With 4x4 outback cred comes great adventure! It also comes with a degree of experience and responsibility.
When we purchased Max, our Patrol, it was well equipped and had everything we needed. We bought a few extras, like a set of Maxtrax, to aid our 4x4 adventuring. However, what we gained in equipment, we lacked in experience. We had researched some of the 4x4 tracks and were keen to get our outback cred. Many of the tracks were long and remote, others were shorter and more travelled. We newbies needed to find the right track for our first 4x4 adventure.
While in Esperance/Alexander Bay, we debated a few choices. Choice 1: Drive 171 km of the Balladonia Track up to the Nullabor. Choice 2: Turn south off the Nullabor on a 66 km 4x4 track followed by 130 km of beach driving along the old Eyre Telegraph line. Choice 3: Backtrack 400 km through Esperance up to the Nullabor and do no 4x4 driving. Our inexperience and desire for adventure agreed that Choice 1 was the way to go.
We left our beachside camp about 9 am and headed for the Balladonia Track. We were ready and excited for our first track drive. We had more than enough gas. We had all the equipment. We had our awesome Patrol. What more did we need?
We started down the track. The corrugations and soft sand was manageable, all was going well until we got to the dunes. The red unsealed* road was gone and in its place was a white sand dune track. At this unexpected segue was another warning sign.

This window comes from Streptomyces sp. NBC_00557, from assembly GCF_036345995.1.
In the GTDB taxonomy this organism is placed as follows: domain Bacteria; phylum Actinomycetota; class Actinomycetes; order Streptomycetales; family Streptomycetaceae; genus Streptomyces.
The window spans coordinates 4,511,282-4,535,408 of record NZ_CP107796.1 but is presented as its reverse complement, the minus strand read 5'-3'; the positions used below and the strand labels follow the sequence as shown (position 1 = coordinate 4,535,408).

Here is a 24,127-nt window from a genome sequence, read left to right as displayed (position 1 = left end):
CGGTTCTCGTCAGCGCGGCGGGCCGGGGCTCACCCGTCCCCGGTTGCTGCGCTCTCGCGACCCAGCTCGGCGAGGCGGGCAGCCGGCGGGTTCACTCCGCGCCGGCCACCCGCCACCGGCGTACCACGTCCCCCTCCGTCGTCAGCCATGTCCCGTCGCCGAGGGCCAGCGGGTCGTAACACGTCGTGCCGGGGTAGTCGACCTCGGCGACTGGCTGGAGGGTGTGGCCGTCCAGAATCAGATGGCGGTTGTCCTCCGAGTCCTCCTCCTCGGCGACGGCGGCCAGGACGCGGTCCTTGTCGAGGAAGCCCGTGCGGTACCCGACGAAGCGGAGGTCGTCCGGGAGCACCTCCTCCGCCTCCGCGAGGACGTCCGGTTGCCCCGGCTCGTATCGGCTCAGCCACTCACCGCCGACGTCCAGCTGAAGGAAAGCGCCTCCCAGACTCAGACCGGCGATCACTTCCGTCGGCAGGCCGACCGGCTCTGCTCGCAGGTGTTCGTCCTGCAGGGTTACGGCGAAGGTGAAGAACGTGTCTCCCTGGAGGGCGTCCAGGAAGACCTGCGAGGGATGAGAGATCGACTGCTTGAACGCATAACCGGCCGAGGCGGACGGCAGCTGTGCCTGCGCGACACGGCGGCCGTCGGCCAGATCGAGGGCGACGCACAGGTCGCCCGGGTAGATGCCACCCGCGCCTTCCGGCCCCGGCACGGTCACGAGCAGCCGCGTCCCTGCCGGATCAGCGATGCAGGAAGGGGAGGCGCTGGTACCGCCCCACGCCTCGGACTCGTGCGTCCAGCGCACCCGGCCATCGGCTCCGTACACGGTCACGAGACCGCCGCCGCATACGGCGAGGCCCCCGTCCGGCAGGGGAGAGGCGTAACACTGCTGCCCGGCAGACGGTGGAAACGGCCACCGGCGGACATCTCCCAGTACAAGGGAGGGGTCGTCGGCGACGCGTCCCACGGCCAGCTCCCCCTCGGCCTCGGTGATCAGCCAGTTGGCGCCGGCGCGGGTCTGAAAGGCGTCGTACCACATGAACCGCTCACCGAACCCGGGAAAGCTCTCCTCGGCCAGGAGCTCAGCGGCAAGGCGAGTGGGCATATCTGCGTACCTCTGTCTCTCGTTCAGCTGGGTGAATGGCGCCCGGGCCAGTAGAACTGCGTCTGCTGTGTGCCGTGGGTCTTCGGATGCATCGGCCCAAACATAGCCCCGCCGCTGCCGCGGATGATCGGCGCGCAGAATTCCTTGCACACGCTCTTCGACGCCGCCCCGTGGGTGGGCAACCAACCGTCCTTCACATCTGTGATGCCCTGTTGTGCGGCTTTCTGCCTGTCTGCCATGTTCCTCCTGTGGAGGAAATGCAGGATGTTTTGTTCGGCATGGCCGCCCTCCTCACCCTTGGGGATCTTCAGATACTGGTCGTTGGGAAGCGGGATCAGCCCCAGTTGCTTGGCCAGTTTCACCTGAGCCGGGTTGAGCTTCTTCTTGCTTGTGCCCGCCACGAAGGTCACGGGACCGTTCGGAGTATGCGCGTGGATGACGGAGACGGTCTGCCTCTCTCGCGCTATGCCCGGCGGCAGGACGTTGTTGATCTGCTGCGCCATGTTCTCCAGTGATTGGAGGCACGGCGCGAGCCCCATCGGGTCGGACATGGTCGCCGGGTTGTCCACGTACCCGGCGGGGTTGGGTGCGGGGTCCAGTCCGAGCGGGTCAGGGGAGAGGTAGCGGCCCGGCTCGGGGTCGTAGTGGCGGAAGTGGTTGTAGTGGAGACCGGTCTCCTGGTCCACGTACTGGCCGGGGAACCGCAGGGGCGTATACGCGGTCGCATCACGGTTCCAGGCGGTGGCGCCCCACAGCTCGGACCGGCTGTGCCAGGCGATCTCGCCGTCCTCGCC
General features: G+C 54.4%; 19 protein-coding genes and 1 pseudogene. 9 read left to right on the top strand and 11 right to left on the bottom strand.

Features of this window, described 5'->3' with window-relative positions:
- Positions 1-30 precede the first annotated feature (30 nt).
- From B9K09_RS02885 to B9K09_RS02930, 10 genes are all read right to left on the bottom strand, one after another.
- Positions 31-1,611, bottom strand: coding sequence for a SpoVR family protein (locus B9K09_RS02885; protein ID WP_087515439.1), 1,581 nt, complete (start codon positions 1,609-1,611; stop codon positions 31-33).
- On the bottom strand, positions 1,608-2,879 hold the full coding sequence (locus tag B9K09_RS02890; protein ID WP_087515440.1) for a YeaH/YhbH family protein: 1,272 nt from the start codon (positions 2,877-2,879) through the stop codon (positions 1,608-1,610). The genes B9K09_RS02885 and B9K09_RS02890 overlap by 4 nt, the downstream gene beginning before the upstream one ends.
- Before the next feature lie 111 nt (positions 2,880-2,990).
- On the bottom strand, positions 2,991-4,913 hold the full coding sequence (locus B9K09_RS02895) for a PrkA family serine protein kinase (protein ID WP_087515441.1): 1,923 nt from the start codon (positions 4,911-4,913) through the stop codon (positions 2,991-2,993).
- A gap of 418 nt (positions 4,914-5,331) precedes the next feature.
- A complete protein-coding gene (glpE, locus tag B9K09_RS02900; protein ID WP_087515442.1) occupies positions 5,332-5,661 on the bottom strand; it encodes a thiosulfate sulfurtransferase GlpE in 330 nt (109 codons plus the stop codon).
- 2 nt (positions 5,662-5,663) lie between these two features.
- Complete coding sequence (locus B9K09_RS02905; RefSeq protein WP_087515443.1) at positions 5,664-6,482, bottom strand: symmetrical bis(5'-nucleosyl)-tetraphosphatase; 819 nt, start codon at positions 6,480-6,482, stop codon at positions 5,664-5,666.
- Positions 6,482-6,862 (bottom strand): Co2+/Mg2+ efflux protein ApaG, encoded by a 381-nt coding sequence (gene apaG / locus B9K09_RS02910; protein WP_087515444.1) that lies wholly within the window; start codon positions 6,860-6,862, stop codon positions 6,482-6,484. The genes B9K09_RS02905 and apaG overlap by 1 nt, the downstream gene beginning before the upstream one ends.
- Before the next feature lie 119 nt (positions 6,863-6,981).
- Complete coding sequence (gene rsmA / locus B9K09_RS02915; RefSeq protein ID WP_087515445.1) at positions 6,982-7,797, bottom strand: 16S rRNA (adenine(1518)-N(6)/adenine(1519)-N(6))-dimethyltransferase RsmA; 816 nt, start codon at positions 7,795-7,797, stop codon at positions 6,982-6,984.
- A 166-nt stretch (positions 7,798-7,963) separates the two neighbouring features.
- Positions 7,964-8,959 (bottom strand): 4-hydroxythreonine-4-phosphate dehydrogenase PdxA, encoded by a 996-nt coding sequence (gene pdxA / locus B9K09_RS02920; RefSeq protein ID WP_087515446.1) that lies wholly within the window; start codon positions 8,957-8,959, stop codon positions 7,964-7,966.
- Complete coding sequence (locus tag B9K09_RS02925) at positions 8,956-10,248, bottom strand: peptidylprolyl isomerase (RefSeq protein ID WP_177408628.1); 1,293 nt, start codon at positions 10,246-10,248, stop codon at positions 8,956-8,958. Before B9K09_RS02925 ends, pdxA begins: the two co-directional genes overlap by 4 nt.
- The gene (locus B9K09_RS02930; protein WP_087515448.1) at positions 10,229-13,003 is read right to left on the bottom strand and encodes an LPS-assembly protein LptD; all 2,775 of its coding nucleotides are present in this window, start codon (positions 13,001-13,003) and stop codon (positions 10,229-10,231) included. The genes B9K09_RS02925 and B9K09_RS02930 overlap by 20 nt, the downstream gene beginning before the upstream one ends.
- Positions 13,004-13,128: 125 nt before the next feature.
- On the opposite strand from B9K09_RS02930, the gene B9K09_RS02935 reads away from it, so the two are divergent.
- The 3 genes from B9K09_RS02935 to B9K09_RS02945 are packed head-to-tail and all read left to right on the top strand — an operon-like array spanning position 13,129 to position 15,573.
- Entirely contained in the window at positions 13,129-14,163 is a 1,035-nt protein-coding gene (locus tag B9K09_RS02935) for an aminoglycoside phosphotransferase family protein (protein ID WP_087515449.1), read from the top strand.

My husband began to air down the tires. Me? I stared down the track. I wish I could tell you my stare was one of pure confidence that I would conquer that track. It wasn't. I wish I could tell you the look on my face was of pure joy at the adventure we were about to undertake. It wasn't. I stared down that track in a total state of disbelief, disappointment, and growing anxiety. It was clear the track at some point had been driven, but....Did we have enough gas? We've never driven in this type of sand, how are we suppose to drive this? Could we manage on our own? Were we even on the right road? The road is dunes not unsealed, the HEMA map is wrong! No one knows we're here! What if...? OMG, we're going to die out here in the desert! My anxiety was set to high - no - catastrophic. Scott gently and humorously tried reassure my anxiety riddled questions. I was beyond convincing.
In the end, we agreed to leave the track and re-air the tires for bitumen driving. Thus began the 400 km roundtrip up and around to the Nullabor. Driving across the Nullabor, we passed the north start/end of the Balladonia Track, the place we were suppose to drive out and celebrate our first track drive. My heart sank a little. Then we saw it. The sign. The sign that said the Balladonia Track was closed. Closed. My heart felt a sense of relief, I felt free of any regret for forcing us not to attempt the drive. In the end, I'm glad my anxiety was turned up to high. I'm glad we decided not to push on and drive the 5+ hours on the Balladonia. I'm glad our inexperience made us turn around.
Sometimes the road not taken is the wisest choice and makes all the difference.
*Unsealed road is equivalent to a gravel/dirt road in Canada. Unsealed roads have lots of corrugations, pot holes, and some soft areas. Many travellers will air down to make driving the corrugations easier.
**Since then, we've done a lot of beach driving and some river crossings to claim 4x4 driving cred. We've learned that Max can drive through anything.